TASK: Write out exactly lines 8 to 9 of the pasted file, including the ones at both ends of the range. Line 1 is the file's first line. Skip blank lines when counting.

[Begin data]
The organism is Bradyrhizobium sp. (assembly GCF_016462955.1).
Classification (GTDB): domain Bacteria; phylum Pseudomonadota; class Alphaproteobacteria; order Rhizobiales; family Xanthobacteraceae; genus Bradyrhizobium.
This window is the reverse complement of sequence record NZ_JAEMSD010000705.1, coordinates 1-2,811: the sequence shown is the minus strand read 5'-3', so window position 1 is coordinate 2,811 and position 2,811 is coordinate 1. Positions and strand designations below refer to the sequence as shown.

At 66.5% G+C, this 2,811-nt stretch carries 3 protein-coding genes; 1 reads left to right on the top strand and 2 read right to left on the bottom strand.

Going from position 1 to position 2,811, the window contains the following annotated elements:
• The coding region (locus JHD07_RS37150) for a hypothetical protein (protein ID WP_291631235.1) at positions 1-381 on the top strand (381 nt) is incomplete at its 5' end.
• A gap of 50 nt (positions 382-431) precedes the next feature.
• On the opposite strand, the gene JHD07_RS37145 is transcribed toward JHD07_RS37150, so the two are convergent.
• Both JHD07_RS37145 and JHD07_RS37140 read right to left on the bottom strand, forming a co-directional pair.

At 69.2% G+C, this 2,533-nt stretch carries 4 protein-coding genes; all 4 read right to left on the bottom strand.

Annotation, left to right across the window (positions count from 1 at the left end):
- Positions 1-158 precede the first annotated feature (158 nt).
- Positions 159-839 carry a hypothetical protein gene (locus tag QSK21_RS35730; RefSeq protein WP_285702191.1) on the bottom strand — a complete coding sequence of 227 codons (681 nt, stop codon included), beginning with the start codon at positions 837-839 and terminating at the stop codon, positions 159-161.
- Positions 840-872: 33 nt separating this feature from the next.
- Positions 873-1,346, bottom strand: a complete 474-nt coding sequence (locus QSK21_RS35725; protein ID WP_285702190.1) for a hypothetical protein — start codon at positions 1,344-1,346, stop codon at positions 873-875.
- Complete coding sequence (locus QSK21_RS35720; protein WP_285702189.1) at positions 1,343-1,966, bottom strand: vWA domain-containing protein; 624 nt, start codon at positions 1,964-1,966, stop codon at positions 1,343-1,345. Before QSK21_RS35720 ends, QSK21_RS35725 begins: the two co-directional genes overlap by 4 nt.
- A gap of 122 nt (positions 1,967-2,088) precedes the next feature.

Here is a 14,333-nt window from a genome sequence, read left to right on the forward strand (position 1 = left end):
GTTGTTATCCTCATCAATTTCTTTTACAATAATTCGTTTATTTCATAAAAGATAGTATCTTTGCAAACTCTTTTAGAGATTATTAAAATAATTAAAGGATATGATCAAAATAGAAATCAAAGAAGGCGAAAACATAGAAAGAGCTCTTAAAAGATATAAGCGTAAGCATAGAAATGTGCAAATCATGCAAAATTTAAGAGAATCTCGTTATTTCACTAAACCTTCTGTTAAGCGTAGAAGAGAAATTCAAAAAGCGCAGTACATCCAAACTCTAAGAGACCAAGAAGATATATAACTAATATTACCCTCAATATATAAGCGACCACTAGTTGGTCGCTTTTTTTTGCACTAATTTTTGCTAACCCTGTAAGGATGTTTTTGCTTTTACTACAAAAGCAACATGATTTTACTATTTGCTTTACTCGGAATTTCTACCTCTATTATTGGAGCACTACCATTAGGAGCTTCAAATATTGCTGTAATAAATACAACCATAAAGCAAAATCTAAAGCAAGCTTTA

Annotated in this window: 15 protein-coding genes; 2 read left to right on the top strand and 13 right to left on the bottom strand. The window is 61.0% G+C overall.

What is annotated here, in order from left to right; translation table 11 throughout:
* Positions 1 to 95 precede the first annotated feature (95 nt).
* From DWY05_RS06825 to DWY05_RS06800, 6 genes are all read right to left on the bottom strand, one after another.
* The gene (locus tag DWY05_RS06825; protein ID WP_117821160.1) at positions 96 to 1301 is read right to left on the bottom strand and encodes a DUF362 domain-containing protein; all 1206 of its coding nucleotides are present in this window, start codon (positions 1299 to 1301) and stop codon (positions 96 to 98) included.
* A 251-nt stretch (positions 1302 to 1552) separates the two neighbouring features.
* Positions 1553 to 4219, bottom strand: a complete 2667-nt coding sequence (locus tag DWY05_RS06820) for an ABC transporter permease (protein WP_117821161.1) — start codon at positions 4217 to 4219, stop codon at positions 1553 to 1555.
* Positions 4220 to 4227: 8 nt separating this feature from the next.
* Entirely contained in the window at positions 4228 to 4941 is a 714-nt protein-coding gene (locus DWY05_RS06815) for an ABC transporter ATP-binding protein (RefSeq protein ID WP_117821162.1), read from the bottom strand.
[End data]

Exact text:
• On the opposite strand, the gene JHD07_RS37145 is transcribed toward JHD07_RS37150, so the two are convergent.
• Both JHD07_RS37145 and JHD07_RS37140 read right to left on the bottom strand, forming a co-directional pair.